The best place to start the Trust Administration process is to schedule a Planning Session with us, where we can provide you a free trust review, and help you determine your obligations as the Successor Trustee.  Even if we did not set up your loved one’s estate plan, we can still administer it for you.

We warmly invite you to contact our friendly Client Services Director, Bonnie Johnson, at (949) 718-0420 to help you schedule a Planning Session. We will need the surviving spouse, or the Successor Trustee to attend the session.  Additional family members are welcome at the surviving spouse or Successor Trustee’s invitation.

What Does a Successor Trustee Do?

When you are named as a Successor Trustee, it means you are the one who is designated to handle the financial and practical decisions once the original trustee (usually the person who created the trust) has passed away.

Being a Successor Trustee comes with great trust and responsibility. You are the person that your loved one knew they could count on to carry out their wishes, follow the rules, and keep peace in the family.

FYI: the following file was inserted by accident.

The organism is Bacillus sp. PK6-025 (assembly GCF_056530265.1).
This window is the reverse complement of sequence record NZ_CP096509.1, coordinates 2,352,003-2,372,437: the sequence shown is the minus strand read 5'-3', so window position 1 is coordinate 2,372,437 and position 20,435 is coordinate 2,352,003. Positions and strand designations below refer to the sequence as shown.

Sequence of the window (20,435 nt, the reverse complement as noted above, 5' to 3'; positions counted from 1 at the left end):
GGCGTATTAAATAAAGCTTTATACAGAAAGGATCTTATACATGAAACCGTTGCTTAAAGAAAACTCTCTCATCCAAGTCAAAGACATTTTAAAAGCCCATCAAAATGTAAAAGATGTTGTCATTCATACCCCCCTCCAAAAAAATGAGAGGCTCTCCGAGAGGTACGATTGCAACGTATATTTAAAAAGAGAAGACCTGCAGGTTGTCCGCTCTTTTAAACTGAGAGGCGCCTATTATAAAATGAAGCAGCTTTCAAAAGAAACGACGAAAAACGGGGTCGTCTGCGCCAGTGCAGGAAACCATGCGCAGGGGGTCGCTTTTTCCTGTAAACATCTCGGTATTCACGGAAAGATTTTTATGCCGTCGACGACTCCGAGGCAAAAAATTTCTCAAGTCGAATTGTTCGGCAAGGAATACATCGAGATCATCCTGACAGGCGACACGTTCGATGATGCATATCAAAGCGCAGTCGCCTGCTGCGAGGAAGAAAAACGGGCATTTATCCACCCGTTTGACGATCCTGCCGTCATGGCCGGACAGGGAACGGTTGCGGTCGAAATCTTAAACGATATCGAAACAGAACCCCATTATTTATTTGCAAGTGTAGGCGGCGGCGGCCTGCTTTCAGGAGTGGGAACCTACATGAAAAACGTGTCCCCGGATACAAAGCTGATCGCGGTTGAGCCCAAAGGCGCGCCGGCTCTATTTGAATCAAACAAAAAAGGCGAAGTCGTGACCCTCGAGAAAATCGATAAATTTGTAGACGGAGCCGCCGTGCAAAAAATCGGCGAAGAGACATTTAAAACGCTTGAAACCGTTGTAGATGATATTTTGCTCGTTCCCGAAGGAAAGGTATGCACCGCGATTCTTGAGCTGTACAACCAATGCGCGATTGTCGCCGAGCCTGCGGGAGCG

It’s natural to feel overwhelmed as a Successor Trustee as you try to carry out your duties faithfully while dealing with your own personal grief over your loss of a loved one. That’s where we can help.

Our role as your Trust Administration attorney is to help you carry out your duties as Successor Trustee so everything can be handled quickly and efficiently, ensure your loved one’s wishes are honored, and you can focus on other important matters. 

When your loved one passes away, it’s important to know what steps should be taken.  The Trust Administration process involves important financial decisions and deadlines, some of which are time sensitive.  Don’t worry though, we can help you meet your obligations as Successor Trustee, so you don’t have to handle this on your own.

To have a better understanding of what your duties include, we can send you a complete list of the duties you must faithfully carry out as the Successor Trustee.  Simply click here and we will send it to you. But remember, these are duties we can handle for you. 

Your Next Best Steps

Whether you are facing a Probate or a Trust Administration, we can help your family get through this difficult time and provide you outstanding and compassionate legal care.  Our entire team is here to assist you and provide you the best possible outcome.

We warmly invite you to contact our friendly Client Services Director Bonnie Johnson at (949) 718-0420 to schedule a planning session where we can help you understand your options and get started on handling your loved one’s estate.